As Thanksgiving approaches, the Michigan Department of Health and Human Services and Wayne State University's Public Health Subcommittee are encouraging students to reconsider travel plans in light of the COVID-19 pandemic.
“We strongly recommend that you do not participate in any indoor gathering that does not include people in your immediate household,” the subcommittee said in an email to the campus community on Nov. 11.
Andrew Martin, global supply chain senior at WSU, said his family has canceled in-person holiday gatherings due to safety concerns.
“A family member got (COVID-19) recently, so we are shutting down all holiday plans to see family. A perfect ending to a tough year,” Martin said.
Traveling and gathering with individuals outside one’s household can "increase the chances of getting or spreading COVID-19 or the flu,” according to the Centers for Disease Control and Prevention.
“I planned on going home for Thanksgiving, however, a few things have changed and unfortunately I won’t be able to, which is okay,” said Koi Rice-Cutts, a psychology major at WSU. “Being away from home during these times makes me feel more cautious because of all the new people on campus I’m around.”
If students choose to leave campus for the holidays, there are public health recommendations that the MDHHS asks students follow.
Students should self quarantine for 14 days before leaving campus and wear a mask at all times around anyone they do not live with on campus —even family, according to MDHHS. The CDC also advises getting a flu shot before traveling, wearing a mask in public spaces and around individuals of other households. The CDC also reccomends maintaining at least six feet of physical distance from individuals of other households and frequent hand washing.
Students returning to campus after break are required to be tested for COVID-19, in line with MDHHS recommendations, said Student Senate Public Health Chair Madison Wiljanen at its Nov. 19 meeting. Many students are also getting tested prior to break to avoid spreading COVID-19 to their loved ones.
WSU President M. Roy Wilson and First Lady Jacqueline Wilson have hosted annual Thanksgiving dinners since they arrived at WSU in 2003, said Tim Michael, associate vice president for student auxiliary services and chief housing officer. The dinner will not be held this year due to the pandemic.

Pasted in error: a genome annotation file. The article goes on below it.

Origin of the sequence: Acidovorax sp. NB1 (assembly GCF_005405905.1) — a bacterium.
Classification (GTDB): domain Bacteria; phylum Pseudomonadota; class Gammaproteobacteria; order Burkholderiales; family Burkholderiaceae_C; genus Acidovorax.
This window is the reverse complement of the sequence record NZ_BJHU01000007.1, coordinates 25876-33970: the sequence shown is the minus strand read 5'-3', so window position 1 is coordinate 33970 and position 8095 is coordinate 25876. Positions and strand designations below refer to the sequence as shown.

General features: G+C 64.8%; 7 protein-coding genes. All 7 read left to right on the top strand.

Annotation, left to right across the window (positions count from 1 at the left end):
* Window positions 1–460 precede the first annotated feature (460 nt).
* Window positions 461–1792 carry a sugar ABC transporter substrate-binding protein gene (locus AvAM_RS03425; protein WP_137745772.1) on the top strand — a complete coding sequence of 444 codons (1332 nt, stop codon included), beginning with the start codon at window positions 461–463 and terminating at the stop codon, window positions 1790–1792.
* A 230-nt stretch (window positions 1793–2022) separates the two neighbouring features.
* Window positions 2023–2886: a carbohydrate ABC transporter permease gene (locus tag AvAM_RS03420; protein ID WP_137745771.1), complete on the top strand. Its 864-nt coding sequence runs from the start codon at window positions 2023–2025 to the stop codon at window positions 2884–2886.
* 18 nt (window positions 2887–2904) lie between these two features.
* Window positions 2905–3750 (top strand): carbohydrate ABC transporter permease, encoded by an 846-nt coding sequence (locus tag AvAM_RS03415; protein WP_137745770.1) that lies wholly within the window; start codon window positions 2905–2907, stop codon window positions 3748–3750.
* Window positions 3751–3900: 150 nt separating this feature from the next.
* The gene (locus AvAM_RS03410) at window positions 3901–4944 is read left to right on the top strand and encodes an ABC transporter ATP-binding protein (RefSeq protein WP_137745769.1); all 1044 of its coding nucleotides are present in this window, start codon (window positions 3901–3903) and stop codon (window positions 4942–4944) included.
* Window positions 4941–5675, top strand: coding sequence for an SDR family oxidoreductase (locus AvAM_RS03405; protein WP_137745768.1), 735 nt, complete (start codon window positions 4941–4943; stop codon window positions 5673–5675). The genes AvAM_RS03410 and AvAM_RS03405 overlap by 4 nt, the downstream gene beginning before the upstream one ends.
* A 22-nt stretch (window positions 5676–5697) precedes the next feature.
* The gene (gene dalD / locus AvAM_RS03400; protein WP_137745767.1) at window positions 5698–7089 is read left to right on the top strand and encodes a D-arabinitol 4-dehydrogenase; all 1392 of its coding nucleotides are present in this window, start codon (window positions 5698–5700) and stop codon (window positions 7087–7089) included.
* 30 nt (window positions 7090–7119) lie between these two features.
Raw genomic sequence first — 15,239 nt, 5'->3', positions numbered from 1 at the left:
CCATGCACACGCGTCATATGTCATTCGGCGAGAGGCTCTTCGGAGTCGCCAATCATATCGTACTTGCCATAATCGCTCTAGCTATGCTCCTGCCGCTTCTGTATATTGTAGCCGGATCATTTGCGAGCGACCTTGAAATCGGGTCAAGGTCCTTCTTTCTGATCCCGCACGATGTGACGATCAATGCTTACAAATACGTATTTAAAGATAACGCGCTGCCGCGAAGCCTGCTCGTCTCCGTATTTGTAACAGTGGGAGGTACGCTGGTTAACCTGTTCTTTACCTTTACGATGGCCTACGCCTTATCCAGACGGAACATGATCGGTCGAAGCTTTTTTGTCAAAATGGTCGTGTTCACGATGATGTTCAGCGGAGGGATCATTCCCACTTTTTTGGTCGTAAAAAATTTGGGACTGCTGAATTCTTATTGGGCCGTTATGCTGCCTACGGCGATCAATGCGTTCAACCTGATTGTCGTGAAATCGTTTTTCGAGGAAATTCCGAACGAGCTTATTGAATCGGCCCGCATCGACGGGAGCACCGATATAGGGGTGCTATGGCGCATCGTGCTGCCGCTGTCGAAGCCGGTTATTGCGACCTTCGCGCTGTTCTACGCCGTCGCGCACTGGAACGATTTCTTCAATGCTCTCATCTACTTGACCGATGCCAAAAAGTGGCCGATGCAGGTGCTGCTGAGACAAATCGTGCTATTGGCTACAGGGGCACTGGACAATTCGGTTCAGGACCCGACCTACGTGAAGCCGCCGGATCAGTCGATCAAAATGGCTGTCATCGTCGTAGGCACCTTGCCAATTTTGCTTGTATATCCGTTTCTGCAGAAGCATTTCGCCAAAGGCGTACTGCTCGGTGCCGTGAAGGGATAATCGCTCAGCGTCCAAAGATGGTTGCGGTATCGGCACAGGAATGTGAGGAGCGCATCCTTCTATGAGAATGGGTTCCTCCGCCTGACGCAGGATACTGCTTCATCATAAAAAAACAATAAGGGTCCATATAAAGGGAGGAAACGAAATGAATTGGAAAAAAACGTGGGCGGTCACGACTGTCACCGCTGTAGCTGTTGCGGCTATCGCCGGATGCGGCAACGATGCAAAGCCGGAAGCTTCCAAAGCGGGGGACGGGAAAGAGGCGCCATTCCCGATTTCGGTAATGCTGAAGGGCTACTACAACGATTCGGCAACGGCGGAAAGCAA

This year, Towers Café will be serving daily meals to campus residents throughout the break at no additional cost, including a Thanksgiving dinner on Nov. 26, according to an email sent to students on Nov. 13. Students can submit a dining questionnaire to plan for their daily meals during break.
Limits on in-person gatherings due to the pandemic, including what is likely to be an unusual holiday season, are taking a toll on students.
“I think I’m struggling to keep a positive mindset,” said Christopher Crumley, a senior English major. “I try to remind myself that this is only temporary, but it won’t be long until life has been this way for a year and winter’s almost here. It’s going to be lonely, very lonely.”
The isolation of the pandemic is difficult to cope with, Martin said.
“It's been different, that's for sure,” Martin said. “I decided to move away from home for the first time in two years and coupled with COVID it's been a lot of self reflection. Living alone during COVID is a whole new beast that takes a ton of will power to get over.”
Rice-Cutts said as a freshman, her college experience has been highly affected by the pandemic.
“My family also experienced a bit of hardship due to COVID, so keeping a positive mindset that this will pass keeps me motivativated in my goals and achievements,” she said.
Chantell Phillips is a contributing writer for The South End. She can be reached at email@example.com.
Cover photo by Quinn Banks, multimedia editor for The South End. He can be reached at firstname.lastname@example.org.